The Cable

Budget deal delays State Department takeover of Pakistan fund

The State Department is giving the Pakistan Counterinsurgency Capability Fund (PCCF) back to the Pentagon for the rest of the year, as part of the budget deal struck between Congress and the administration to avert a government shutdown.

The budget deal took $8.5 billion away from the State Department and foreign operations for the remainder of fiscal 2011. The administration had requested $1.2 billion in the State Department's budget for PCCF this year, but the new budget deal cuts that request by $400 million and transfers the remaining $800 to the Defense Department, under what DOD calls the Pakistani Counterinsurgency Fund (PCF).

The Pentagon was in fact the original owner of that fund. But transferring the money as well as the program's management to Foggy Bottom was a key part of Secretary of State Hillary Clinton's plan to assert more State Department control of foreign military assistance programs.

The State Department may have agreed to give up the fund out of convenience. By moving the remaining $800 million of PCCF funding back to DOD, State managed to remove about 10 percent of the total $8.5 billion in budget cuts, thereby saving several other programs.

For next year's budget, State has requested $1.0 billion for PCCF, but nobody knows whether or not that money will be given to State or DOD. State perhaps has a better chance of keeping the PCCF money in fiscal 2012, as opposed to fiscal 2011, because next year the money is being requested as emergency war funding and therefore does not have to fit under the regular budget limits.

Overall, the PCCF funding is one piece of a larger puzzle in which State is competing with DOD for authorities and programs that both have a role in. If the PCCF funding is any indication, these decisions are now largely being made to fit budget realities, and are less a result of considerations over which agency is best suited to manage which issue.

"It looks like the transfer of responsibility for Pakistan counterinsurgency programs from DOD to State, which the Congress wanted to do, has been delayed," said Gordon Adams, former Office of Management and Budget director for national security spending, now a professor at American University. "Could be it was easier to fund the program this way, which sets a bad precedent for the future."

The Cable

Senate Libya debate unlikely this month

The Senate probably won't be debating the Libya war anytime soon. Top senators on both sides of the aisle are still negotiating over language for a resolution to express the Senate's view on the U.S. involvement in Libya, while the budget battle pushes the intervention to the back burner.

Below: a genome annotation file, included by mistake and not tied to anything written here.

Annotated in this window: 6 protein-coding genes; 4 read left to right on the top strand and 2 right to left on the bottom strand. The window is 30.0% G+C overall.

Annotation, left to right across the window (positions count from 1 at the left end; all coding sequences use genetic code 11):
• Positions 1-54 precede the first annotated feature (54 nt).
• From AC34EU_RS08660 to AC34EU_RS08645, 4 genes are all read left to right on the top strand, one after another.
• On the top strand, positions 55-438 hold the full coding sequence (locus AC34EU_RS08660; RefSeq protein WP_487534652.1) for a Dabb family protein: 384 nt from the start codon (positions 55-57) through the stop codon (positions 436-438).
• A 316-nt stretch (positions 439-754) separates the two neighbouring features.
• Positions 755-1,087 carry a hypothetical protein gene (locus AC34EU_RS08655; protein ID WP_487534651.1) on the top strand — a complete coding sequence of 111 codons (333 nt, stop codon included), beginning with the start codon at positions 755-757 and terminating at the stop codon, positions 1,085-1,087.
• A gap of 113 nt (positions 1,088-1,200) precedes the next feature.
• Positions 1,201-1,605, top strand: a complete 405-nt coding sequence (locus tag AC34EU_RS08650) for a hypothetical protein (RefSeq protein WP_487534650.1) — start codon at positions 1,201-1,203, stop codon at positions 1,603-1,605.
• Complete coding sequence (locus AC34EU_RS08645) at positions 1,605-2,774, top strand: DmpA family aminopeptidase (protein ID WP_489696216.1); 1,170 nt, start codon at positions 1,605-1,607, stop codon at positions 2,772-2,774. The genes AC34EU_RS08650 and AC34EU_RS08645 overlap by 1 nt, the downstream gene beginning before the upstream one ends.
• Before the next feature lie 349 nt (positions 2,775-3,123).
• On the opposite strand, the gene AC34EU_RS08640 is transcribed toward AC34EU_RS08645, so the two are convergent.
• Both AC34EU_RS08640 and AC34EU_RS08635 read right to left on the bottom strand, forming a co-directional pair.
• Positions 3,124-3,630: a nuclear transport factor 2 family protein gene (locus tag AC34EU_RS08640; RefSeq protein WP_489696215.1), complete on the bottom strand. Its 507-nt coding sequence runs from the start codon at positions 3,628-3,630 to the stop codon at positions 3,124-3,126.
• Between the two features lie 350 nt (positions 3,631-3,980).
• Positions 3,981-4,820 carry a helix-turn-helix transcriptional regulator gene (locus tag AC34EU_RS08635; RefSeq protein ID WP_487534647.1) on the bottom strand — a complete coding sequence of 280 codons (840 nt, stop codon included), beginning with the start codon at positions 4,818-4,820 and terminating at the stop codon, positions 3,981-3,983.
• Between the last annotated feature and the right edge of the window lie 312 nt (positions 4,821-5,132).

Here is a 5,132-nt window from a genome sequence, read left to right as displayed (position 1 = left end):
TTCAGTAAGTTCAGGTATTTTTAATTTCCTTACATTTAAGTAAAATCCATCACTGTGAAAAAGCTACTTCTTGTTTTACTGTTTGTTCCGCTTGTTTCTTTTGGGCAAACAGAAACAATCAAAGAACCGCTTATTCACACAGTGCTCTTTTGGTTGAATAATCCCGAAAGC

Congress was upset with President Barack Obama last month for committing U.S. forces to the international military intervention in Libya without seeking congressional consent or even really telling Congress about it in advance. But now, almost a month after the attack began, the appetite in the Senate for holding a full-fledged Libya debate on the floor, much less passing a resolution, just isn't there.

"I don't know if there will be time" to debate a resolution before senators leave town for a two-week recess next week, Senate Foreign Relations Committee Chairman John Kerry (D-MA) told The Cable in an interview on Tuesday.

Kerry said he was still working on a resolution with Sen. John McCain (R-AZ)  that expresses support for Obama's policy and that Sen. Carl Levin (D-MA) has also had input. But the three of them just can't seem to get together on the final language.

 "We've got the language resolved except for two words," Kerry said. He didn't say what those two words are, but several senate sources mentioned "regime change."

Regime change was the focus of the draft resolution circulated by Sen. John Cornyn (R-TX) last week. Cornyn's draft is the marker inside the GOP caucus -- but because it outwardly calls for regime change in Libya, it goes farther than the White House's policy and therefore can't be signed onto by the administration's top supporters on Libya, which include Levin and Senate Minority Whip Dick Durbin (D-IL).

Like Cornyn, Sen. Marco Rubio (R-FL) also wants the Senate to officially endorse regime change, a step Senate Majority Leader Harry Reid (D-NV) adamantly opposes.

We're told by multiple GOP senate aides that ultimately, a majority of the GOP caucus could go along with removing the phrase "regime change" from the resolution, but there's still no consensus. Meanwhile, there are also several senators who are just flat out opposed to the Libya war, including Sens. Rand Paul (R-KY) and SFRC ranking Republican Richard Lugar (R-IN).

In a Tuesday interview, Lugar told The Cable that he still had not received any clarity from the administration on the objectives, goals, or costs of the Libya war, which he said is just as important as resolving the issue of congressional authorization for the war.

"There's been no plan, no metrics for success, no budget as to how much will be spent during the conflict nor post conflict," Lugar said. "I think these are all important things and we'll continue to call for it."